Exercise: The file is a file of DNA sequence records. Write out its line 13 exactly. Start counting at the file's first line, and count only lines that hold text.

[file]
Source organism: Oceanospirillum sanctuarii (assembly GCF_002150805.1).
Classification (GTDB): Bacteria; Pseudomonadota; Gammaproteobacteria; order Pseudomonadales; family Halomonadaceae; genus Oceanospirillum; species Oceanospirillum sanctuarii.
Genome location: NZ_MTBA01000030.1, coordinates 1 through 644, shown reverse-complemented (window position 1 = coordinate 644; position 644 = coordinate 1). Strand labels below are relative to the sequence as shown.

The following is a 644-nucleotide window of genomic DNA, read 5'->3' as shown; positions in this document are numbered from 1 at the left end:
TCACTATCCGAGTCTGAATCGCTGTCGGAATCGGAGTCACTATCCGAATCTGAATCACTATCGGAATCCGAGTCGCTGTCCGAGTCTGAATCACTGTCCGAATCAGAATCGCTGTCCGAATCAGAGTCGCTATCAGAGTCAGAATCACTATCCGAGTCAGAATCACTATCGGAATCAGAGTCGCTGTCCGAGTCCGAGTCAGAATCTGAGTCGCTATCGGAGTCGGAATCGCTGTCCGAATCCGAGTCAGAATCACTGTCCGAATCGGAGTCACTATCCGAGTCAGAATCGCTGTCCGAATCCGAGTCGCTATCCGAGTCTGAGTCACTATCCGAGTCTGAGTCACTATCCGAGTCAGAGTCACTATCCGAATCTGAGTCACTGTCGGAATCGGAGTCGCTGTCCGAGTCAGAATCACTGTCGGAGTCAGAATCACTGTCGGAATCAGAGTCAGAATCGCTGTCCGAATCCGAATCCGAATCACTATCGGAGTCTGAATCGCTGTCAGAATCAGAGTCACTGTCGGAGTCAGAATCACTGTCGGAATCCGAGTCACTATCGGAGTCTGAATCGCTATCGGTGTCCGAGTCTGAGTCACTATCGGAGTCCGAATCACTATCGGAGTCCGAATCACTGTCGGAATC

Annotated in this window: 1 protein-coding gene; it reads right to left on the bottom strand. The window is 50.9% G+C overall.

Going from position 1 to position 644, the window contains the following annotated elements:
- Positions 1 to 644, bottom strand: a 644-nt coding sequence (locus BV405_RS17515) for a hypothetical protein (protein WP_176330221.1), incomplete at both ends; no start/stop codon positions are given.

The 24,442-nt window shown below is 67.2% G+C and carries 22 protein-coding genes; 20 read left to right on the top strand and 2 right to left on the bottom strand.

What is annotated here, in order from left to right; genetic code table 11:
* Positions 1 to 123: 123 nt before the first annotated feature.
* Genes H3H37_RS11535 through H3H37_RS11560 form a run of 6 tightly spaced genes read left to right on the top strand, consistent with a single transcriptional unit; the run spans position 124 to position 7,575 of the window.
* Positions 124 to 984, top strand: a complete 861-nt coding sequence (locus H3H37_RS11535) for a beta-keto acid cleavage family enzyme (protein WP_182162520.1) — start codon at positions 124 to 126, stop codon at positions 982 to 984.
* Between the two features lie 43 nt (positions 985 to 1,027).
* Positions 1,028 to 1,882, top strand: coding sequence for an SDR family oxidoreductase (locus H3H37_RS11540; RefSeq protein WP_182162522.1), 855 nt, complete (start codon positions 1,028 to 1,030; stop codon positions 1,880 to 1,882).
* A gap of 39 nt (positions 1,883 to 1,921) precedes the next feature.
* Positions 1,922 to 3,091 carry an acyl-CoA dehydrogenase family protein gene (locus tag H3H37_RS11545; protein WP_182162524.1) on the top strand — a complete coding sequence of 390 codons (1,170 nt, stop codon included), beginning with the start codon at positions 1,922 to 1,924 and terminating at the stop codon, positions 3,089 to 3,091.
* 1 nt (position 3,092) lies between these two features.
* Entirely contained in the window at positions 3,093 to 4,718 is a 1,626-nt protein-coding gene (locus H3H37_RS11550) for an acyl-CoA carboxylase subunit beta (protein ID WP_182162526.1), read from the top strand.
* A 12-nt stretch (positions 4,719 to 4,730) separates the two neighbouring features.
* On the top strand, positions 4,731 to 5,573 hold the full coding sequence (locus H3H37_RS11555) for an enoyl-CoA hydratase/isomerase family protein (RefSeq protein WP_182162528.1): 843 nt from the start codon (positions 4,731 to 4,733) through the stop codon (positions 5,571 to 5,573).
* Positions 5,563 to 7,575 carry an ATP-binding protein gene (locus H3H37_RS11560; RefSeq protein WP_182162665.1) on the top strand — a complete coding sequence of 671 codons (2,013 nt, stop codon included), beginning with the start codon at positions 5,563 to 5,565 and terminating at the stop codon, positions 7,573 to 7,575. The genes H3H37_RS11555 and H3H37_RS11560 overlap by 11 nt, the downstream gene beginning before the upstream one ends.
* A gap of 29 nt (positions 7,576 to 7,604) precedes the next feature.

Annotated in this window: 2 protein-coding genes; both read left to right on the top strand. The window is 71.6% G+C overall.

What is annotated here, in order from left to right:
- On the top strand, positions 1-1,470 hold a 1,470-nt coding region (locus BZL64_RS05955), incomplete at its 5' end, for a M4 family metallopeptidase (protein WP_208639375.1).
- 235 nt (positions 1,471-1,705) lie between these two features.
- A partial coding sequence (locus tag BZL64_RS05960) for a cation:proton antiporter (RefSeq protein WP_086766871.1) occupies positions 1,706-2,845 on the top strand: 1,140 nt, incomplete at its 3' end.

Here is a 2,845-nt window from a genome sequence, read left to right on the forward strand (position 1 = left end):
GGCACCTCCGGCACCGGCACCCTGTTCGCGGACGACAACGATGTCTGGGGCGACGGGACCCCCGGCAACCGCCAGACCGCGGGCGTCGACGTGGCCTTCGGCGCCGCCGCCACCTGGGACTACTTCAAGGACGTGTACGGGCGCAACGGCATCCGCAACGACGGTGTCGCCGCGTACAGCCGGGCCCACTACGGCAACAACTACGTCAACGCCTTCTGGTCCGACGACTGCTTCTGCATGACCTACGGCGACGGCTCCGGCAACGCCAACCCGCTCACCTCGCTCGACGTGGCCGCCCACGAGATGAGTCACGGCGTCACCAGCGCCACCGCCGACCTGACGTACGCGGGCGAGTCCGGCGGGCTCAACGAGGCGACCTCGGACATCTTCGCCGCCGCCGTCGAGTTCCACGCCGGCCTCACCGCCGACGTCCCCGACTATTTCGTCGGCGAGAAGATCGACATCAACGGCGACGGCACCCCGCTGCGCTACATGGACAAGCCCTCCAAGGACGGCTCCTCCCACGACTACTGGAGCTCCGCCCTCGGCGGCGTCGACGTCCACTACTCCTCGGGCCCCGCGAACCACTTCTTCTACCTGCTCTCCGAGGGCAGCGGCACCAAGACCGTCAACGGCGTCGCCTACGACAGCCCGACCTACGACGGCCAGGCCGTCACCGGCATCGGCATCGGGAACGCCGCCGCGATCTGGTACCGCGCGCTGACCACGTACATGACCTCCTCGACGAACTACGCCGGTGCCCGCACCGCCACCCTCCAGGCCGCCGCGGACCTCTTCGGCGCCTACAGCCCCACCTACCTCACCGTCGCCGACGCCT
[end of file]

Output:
* Positions 124 to 984, top strand: a complete 861-nt coding sequence (locus H3H37_RS11535) for a beta-keto acid cleavage family enzyme (protein WP_182162520.1) — start codon at positions 124 to 126, stop codon at positions 982 to 984.